Ended: May 4, 2017
I was largely self-taught and that led me to think differently. First, rather than subscribing to widely accepted views—such as you can’t beat the casinos—I checked for myself. Second, since I tested theories by inventing new experiments, I formed the habit of taking the result of pure thought—such as a formula for valuing warrants—and using it profitably. Third, when I set a worthwhile goal for myself, I made a realistic plan and persisted until I succeeded. Fourth, I strove to be consistently rational, not just in a specialized area of science, but in dealing with all aspects of the world. I also learned the value of withholding judgement until I could make a decision based on evidence.
Thorp’s method is as follows: He cuts to the chase in identifying a clear edge (that is something that in the long run puts the odds in his favor). The edge has to be obvious and uncomplicated. For instance, calculating the momentum of a roulette wheel, which he did with the first wearable computer (and with no less a coconspirator than the great Claude Shannon, father of information theory), he estimated a typical edge of roughly 40 percent per bet. But that part is easy, very easy. It is capturing the edge, converting it into dollars in the bank, restaurant meals, interesting cruises, and Christmas gifts to friends and family—that’s the hard part. It is the dosage of your betting—not too little, not too much—that matters in the end. For that, Ed did great work on his own, before the theoretical refinement that came from a third member of the Information Trio: John Kelly, originator of the famous Kelly Criterion, a formula for placing bets that we discuss today because Ed Thorp made it operational.
As a side plot, Ed discovered what is known today as the Black-Scholes option formula, before Black and Scholes (and it is a sign of economics public relations that the formula doesn’t bear his name—I’ve called it Bachelier-Thorp). His derivation was too simple—nobody at the time realized it could be potent.
Having an “edge” and surviving are two different things: The first requires the second. As Warren Buffet said: “In order to succeed you must first survive.” You need to avoid ruin. At all costs.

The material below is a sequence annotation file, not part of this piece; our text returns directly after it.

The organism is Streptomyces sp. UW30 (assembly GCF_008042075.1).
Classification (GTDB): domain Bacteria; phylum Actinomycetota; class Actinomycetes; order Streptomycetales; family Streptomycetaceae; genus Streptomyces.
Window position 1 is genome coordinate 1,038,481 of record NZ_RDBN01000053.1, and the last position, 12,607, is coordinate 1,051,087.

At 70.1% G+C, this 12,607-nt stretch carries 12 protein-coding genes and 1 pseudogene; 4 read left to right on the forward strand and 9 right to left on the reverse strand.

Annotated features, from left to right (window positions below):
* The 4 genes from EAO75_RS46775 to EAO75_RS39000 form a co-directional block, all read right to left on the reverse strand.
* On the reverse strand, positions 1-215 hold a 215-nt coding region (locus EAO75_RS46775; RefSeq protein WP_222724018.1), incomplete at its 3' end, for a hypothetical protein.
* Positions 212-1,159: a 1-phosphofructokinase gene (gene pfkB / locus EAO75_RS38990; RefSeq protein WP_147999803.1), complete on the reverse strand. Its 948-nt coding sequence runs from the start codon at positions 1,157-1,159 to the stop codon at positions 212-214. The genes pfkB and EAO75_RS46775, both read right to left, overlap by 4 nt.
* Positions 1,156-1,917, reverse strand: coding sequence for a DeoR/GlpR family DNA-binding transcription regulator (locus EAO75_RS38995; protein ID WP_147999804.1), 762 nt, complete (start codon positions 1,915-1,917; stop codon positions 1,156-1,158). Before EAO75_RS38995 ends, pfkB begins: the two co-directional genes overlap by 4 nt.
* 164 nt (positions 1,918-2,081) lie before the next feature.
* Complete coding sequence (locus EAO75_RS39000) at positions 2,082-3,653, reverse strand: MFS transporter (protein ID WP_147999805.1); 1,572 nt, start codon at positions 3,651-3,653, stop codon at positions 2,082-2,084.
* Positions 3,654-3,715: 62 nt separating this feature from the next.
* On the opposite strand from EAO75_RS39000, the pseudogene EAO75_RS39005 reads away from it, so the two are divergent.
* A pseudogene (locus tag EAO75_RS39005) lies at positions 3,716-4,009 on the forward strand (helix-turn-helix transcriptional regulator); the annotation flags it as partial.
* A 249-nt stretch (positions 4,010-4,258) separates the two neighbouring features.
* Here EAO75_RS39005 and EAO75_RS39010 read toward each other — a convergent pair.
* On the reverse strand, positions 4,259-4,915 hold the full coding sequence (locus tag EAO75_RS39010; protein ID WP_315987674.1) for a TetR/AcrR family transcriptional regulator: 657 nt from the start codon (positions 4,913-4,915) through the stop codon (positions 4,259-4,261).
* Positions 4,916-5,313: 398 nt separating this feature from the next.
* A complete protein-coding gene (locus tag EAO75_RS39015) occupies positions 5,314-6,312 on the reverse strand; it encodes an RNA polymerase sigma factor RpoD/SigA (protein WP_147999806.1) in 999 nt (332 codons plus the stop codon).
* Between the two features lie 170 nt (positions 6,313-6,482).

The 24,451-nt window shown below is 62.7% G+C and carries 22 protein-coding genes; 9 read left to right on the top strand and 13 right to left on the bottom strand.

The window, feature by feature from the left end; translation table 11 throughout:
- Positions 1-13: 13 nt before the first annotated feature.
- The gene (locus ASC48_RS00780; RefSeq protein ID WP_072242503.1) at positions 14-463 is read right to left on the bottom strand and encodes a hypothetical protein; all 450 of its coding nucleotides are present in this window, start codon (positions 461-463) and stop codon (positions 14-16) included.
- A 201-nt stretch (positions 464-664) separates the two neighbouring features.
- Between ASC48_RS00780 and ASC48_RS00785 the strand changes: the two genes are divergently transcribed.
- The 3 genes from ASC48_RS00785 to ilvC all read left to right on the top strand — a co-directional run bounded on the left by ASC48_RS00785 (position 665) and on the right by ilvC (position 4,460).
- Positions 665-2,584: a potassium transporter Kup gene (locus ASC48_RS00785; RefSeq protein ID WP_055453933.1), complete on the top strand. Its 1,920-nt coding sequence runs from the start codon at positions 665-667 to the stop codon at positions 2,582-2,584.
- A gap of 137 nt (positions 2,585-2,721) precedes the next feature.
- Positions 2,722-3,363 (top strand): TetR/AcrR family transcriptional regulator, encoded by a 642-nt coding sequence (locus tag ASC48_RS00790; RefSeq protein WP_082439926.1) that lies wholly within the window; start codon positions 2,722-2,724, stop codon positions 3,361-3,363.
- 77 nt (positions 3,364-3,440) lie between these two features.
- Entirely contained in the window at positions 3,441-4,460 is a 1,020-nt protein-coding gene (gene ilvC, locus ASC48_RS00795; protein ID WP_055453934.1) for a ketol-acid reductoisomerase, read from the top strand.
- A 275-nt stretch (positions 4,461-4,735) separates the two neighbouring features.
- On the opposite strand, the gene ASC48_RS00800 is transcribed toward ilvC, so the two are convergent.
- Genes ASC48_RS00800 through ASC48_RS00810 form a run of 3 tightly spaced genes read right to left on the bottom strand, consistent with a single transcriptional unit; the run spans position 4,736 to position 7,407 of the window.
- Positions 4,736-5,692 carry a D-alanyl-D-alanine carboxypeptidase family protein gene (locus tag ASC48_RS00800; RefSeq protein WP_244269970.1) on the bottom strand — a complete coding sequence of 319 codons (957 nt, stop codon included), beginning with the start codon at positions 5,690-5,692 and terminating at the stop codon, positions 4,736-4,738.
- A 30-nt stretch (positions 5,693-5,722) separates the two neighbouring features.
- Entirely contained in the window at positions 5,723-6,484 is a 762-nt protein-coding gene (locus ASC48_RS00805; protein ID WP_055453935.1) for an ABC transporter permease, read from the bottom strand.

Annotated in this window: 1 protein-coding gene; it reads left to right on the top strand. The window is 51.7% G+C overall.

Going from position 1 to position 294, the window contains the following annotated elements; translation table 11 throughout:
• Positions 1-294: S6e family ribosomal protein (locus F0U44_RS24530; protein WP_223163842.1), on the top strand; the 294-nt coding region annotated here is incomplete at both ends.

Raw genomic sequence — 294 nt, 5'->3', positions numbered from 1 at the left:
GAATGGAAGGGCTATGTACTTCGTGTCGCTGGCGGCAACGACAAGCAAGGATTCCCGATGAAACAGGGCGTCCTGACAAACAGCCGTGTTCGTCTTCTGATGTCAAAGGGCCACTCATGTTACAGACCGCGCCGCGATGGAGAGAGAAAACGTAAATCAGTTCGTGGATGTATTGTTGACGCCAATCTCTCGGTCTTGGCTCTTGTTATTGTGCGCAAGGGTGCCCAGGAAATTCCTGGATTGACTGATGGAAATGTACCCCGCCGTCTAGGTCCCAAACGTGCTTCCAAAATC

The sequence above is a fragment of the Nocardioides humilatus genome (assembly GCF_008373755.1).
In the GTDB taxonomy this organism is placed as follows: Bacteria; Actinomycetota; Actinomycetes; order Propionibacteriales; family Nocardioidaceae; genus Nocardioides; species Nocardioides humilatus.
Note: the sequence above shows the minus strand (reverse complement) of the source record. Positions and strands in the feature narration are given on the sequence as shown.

As we saw, academics are paid by administrators via colleagues to make life complicated, not simpler.
The Kelly-Thorp method requires no joint distribution or utility function. In practice, one needs the ratio of expected profit to worst-case return—dynamically adjusted (that is, one gamble at a time) to avoid ruin. That’s all.
A trait that showed up at about this time was my tendency not to accept anything I was told until I had checked it for myself.
This damaged his self-esteem, which, as I came to understand later, is an absolute no-no in human relationships unless you don’t mind creating an inveterate enemy.
In the abstract, life is a mixture of chance and choice. Chance can be thought of as the cards you are dealt in life. Choice is how you play them.
My thoughts then were much like I expected his to have been: that acknowledgment, applause, and honor are welcome and add zest to life but they are not ends to be pursued. I felt then, as I do now, that what matters is what you do and how you do it, the quality of the time you spend, and the people you share it with.
This plan, of betting only at a level at which I was emotionally comfortable and not advancing until I was ready, enabled me to play my system with a calm and disciplined accuracy. This lesson from the blackjack tables would prove invaluable throughout my investment lifetime as the stakes grew ever larger.
Offering explanations for insignificant price changes is a recurrent event in financial reporting. The reporters often don’t know whether a fluctuation is statistically common or rare. Then again, people tend to make the error of seeing patterns or explanations when there aren’t any, as we’ve seen from the history of gambling systems, the plethora of worthless pattern-based trading methods, and much of story-based investing.